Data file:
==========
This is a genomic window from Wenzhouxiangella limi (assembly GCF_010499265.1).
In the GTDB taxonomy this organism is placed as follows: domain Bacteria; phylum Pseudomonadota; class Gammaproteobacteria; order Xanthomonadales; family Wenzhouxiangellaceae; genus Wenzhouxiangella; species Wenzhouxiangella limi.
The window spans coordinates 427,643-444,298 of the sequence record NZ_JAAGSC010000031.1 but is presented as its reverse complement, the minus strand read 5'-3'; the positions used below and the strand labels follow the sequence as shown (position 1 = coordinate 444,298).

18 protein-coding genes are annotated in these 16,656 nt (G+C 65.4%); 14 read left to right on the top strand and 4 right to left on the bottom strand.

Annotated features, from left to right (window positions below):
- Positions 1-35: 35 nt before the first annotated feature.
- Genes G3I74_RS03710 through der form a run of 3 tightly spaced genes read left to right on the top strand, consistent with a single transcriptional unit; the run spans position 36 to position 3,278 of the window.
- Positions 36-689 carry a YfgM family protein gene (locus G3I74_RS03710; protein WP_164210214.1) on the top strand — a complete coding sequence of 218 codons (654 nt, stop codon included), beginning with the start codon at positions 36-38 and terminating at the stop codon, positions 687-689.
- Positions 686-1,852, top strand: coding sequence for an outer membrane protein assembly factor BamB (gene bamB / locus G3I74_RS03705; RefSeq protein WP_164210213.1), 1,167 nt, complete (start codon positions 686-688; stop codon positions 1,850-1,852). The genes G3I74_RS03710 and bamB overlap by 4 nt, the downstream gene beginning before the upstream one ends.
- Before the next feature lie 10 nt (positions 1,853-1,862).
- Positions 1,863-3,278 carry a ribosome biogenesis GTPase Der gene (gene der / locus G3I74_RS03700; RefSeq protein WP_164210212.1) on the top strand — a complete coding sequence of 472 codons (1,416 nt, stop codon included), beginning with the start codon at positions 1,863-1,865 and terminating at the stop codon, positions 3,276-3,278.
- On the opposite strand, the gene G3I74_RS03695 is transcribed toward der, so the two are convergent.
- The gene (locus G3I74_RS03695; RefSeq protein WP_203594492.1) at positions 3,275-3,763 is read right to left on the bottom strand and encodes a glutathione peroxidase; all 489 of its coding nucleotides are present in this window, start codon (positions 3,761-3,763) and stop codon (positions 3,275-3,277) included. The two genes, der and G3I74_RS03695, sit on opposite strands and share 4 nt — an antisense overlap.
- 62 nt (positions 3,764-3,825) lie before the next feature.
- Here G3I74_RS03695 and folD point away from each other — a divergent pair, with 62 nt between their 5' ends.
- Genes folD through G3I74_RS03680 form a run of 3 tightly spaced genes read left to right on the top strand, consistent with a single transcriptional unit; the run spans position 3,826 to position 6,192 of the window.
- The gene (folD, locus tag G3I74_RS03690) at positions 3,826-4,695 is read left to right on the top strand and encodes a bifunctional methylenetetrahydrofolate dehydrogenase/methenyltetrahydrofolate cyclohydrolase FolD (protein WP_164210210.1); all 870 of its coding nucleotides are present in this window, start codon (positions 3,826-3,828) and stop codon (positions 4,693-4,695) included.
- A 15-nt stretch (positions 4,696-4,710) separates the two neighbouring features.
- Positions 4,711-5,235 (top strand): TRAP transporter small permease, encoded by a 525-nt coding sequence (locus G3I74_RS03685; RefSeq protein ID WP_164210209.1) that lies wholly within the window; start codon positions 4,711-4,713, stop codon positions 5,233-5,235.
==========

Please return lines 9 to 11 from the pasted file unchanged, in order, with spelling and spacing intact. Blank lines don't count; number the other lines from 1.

- Positions 686-1,852, top strand: coding sequence for an outer membrane protein assembly factor BamB (gene bamB / locus G3I74_RS03705; RefSeq protein WP_164210213.1), 1,167 nt, complete (start codon positions 686-688; stop codon positions 1,850-1,852). The genes G3I74_RS03710 and bamB overlap by 4 nt, the downstream gene beginning before the upstream one ends.
- Before the next feature lie 10 nt (positions 1,853-1,862).
- Positions 1,863-3,278 carry a ribosome biogenesis GTPase Der gene (gene der / locus G3I74_RS03700; RefSeq protein WP_164210212.1) on the top strand — a complete coding sequence of 472 codons (1,416 nt, stop codon included), beginning with the start codon at positions 1,863-1,865 and terminating at the stop codon, positions 3,276-3,278.